While many are gearing up for Easter celebrations, cyber criminals are also preparing their own bag of tricks. Holiday periods often see a surge in online scams, making it crucial for organisations to have a robust cyber security plan in place. Relying solely on a standard checklist might not be enough; a diversified approach is essential to stay a step ahead of those with malicious intent.
This Easter, look out for these possible scams that bad actors create and help build awareness amongst your workforce against them.
Easter is known for its charitable fundraising feats that especially help children or are directed specifically to supporting orphanages or charity initiatives. This makes it easy for scammers to pose as well-reputed organisations and set up hoax donation campaigns.
Through social engineering, scammers can easily manipulate internet users into donating generous sums to untraceable offshore accounts.
Keep in mind that when verifying the links or sites requesting donations, you might get convinced of their legitimacy because of how well they impersonate the actual organisation. Contact the charity itself and make your donations via direct transfer to avoid this.
Easter holidays usually mean a short family road trip across the country. This is the best way to lure unsuspecting victims into providing their information by claiming that they have either won a special employee/family package or offering them special rates for lavish accommodation options. Watch out for emails and SMS (Smishing) scams at this time.
Scammers corner their victims by asking for upfront payment; they also create a sense of urgency in the email to claim their prize.
Offering a limited time frame and encouraging users to act immediately gives them less time to evaluate what is going on. While it sounds like an offer you cannot pass up, look into how reliable it is.
If a holiday or getaway sounds too good to be true, chances are you are on your way to being scammed.
Another way to identify scam emails is if you've been asked to give away your PINs, passwords or other sensitive personal information.
Malware is the umbrella term given to any malicious software meant to damage or exploit sensitive information of any service, network or programme—these usually get embedded in clickable links and attachments in scam emails.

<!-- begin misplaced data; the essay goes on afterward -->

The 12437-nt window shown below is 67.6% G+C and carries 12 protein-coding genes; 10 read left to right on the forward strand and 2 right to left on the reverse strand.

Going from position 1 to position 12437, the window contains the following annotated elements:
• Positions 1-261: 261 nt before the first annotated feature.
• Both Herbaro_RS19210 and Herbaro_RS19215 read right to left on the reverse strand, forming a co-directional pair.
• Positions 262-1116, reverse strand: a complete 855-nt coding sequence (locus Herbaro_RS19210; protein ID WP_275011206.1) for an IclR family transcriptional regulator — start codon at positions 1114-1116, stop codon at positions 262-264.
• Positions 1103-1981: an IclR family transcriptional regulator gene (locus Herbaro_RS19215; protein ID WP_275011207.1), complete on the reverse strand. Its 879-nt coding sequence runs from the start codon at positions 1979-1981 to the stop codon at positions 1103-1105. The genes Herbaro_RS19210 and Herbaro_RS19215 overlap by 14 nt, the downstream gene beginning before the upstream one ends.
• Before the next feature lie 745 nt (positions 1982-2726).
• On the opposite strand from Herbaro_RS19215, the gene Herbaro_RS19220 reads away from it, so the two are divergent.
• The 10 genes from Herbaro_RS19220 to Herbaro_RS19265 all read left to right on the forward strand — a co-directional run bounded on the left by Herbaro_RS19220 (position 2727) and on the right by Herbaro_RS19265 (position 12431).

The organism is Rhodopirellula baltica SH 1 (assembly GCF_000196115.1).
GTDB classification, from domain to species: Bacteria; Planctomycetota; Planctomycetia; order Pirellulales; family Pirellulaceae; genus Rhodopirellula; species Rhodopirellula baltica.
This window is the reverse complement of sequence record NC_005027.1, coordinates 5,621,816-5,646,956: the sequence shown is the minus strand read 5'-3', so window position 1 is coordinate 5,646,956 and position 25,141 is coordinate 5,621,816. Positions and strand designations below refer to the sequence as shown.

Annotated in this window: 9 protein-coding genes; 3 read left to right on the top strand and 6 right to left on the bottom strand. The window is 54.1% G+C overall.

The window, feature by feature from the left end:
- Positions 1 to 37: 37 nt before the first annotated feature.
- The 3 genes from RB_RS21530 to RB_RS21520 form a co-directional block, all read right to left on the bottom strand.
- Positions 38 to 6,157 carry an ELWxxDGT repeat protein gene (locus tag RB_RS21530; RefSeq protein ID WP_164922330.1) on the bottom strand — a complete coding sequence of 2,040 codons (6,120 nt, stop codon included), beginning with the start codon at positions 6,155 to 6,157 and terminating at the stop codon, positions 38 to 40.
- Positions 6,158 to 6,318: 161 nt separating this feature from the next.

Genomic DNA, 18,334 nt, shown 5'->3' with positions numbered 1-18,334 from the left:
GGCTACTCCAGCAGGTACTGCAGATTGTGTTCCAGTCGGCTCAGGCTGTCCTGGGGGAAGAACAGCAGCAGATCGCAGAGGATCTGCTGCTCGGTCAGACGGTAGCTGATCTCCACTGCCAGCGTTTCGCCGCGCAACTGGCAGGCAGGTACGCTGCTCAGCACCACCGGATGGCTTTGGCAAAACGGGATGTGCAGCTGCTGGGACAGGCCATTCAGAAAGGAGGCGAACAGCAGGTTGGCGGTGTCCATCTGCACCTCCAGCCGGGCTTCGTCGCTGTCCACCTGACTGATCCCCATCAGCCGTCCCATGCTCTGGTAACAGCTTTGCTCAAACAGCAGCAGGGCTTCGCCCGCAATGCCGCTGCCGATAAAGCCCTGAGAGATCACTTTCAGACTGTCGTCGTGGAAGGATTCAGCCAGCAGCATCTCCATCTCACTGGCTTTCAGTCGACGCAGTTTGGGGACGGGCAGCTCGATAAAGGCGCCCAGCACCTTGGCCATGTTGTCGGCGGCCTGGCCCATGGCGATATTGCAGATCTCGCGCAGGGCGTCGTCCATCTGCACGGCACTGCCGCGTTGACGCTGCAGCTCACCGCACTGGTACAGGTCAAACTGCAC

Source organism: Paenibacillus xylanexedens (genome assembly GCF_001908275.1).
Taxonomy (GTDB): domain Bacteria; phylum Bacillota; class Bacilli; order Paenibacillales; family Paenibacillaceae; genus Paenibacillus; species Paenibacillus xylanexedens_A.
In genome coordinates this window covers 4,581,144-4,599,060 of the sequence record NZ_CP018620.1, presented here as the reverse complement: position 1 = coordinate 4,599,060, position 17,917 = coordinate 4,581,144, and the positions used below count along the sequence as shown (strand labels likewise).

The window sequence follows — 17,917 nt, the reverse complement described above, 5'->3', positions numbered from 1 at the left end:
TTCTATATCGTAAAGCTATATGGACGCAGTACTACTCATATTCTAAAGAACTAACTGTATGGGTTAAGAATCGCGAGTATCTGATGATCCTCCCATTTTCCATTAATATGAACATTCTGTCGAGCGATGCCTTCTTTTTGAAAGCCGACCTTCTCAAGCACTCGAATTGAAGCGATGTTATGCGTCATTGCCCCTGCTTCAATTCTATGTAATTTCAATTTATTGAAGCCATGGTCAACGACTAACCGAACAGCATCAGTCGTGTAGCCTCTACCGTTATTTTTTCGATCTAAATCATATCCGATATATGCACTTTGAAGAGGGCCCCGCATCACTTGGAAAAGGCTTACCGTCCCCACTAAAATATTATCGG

To keep your organisation’s devices protected from malware, ensure that they have the latest anti-virus and anti-spyware software installed and make sure your system network has an active firewall.
One of the most effective ways to combat holiday scams is by empowering employees with knowledge. Regular training sessions on recognising phishing emails, safe browsing habits, and secure password management can help create a strong first line of defence. It's also important to keep employees informed about the latest scams targeting the organisation, so they can be extra vigilant during holidays when scam traffic is high. Our employee and organisation tip sheets can serve as a timely reminder about the dangers of opportunistic scammers.
A diversified cyber security plan takes a multi-faceted approach, focusing on prevention, detection, and response. It involves a combination of technical measures, employee training, and ongoing assessment to ensure the organisation stays ahead of emerging threats. During high-risk periods like holidays such as Easter, when scam activity increases it pays to ensure your position is strong.
To best a hacker at their own game, workplaces should stay updated and train employees to have a high level of awareness, especially during regular peak seasons of phishing schemes.
By reinforcing the ways mentioned above in your employee's daily web surfing and online activities, detecting scams and crafty messages becomes second nature.
If you are unsure where to begin training your employees on your cyber security needs, don't hesitate to contact the experts and arrange a free demo of our award winning training platform.